Plantagenet Palliser, the Duke of Omnium and former Prime Minister of England, is widowed and wracked by grief. Struggling to adapt to life without his beloved Lady Glencora, he works hard to guide and support his three adult children. Palliser soon discovers, however, that his own plans for them are very different from their desires. Sent down from university in disgrace, his two sons quickly begin to run up gambling debts.
His only daughter, meanwhile, longs passionately to marry the poor son of a county squire against her father’s will. But while the Duke’s dearest wishes for the three are thwarted one by one, he ultimately comes to understand that parents can learn from their own children. The Duke’s Children is the final volume in the 'Palliser' novels.
©2006 Anthony Trollope (P)2011 AudioGO Ltd
I am just hoping that I won't develop post-Palliser depression! Timothy West is as one with the words.... simply sublime. I so loved this series. The final sentence is one of the most brilliant in literature. Profoundly pleasurable. Thank-you.
One of Trollope's more domestic novels in which he focuses on characters we already know from their regular appearances in the Barchester novels. Action revolves around "Planty" Palliser, the Duke of Omnium, who tries to cope with the emergent independence of his three willful children after the death of his wife. Trollope lets the dynamics of the central personalities be the story. Simple motifs become engrossing through the author's great gift for drawing the reader into the motives and emotions of each character.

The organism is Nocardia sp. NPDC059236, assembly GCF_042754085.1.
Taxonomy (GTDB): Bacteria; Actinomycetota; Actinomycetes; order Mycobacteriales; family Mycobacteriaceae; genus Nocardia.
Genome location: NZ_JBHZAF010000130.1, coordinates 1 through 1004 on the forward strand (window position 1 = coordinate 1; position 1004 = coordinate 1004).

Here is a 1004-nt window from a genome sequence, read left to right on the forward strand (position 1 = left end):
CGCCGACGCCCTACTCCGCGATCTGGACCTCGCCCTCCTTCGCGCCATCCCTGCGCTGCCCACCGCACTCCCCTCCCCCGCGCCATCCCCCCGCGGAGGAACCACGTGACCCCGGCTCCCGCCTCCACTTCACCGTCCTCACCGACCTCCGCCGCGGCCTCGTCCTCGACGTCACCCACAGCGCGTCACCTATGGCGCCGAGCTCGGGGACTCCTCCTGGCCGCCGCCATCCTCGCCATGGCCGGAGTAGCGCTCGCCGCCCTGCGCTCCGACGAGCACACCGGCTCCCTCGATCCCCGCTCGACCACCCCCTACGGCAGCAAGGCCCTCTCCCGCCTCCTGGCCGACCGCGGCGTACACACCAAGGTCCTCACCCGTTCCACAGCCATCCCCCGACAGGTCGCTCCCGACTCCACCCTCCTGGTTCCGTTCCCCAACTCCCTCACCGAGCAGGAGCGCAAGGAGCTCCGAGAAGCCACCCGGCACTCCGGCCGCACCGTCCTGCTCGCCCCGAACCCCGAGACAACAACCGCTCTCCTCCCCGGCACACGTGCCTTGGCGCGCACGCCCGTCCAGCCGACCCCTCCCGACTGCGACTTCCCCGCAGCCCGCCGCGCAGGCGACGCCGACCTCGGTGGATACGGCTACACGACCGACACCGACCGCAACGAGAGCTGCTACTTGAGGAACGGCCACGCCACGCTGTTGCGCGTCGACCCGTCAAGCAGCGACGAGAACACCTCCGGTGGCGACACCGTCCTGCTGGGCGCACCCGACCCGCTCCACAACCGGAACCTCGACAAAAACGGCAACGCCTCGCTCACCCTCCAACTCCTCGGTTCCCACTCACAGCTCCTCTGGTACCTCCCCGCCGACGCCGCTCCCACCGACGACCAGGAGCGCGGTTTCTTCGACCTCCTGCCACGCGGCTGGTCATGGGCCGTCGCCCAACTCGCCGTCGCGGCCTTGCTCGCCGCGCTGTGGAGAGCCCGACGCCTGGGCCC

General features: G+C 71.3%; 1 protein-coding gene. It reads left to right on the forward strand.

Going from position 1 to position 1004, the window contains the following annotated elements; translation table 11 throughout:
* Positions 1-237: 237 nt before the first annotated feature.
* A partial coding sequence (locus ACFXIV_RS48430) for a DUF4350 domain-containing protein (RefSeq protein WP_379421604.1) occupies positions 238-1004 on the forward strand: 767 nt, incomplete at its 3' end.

Finally, The Duke's Children, the last book in the Trollope's Palliser series, is on Audible! Unfortunately, Audible still does not have The Prime Minister, which precedes this final book in the Palliser series. Although it is not necessary to have read (or listened to The Prime Minister) to enjoy this story, for true fans of Trollope and the Palliser series, it would have been helped. Although I thoroughly enjoyed Trollope's story about the Duke of Omnium and his three children, "The Duke's Children" is not one of Trollope's "great" novels in the Palliser series, especially the ending, which I found flat and unsatisfying. However, what is so deliciously interesting about this novel, and makes it a must read, is Trollope's portrayal of the utter hypocrisy of the aristocracy in late Victorian England, through the character portrayal of the Duke of Omnium, the titular head of the Liberal Party. This juxtaposition and tension between the Duke's Liberal politics and conservative personal beliefs in the plot via the Duke's aspiration's for, and then treatment of his children, especially his daughter, Mary, are timeless themes and are as true today as it was over 100 years ago when Trollope wrote this novel!
The sixth book in the Palliser series is essential listening. To have followed the fortunes and misfortunes of all the characters, makes this last book so satisfying in that we know what happens to everyone. It is interesting to see how Trollope makes us aware of the changing times in the late 19th Century through the lives of all those who inhabit these wonderful books.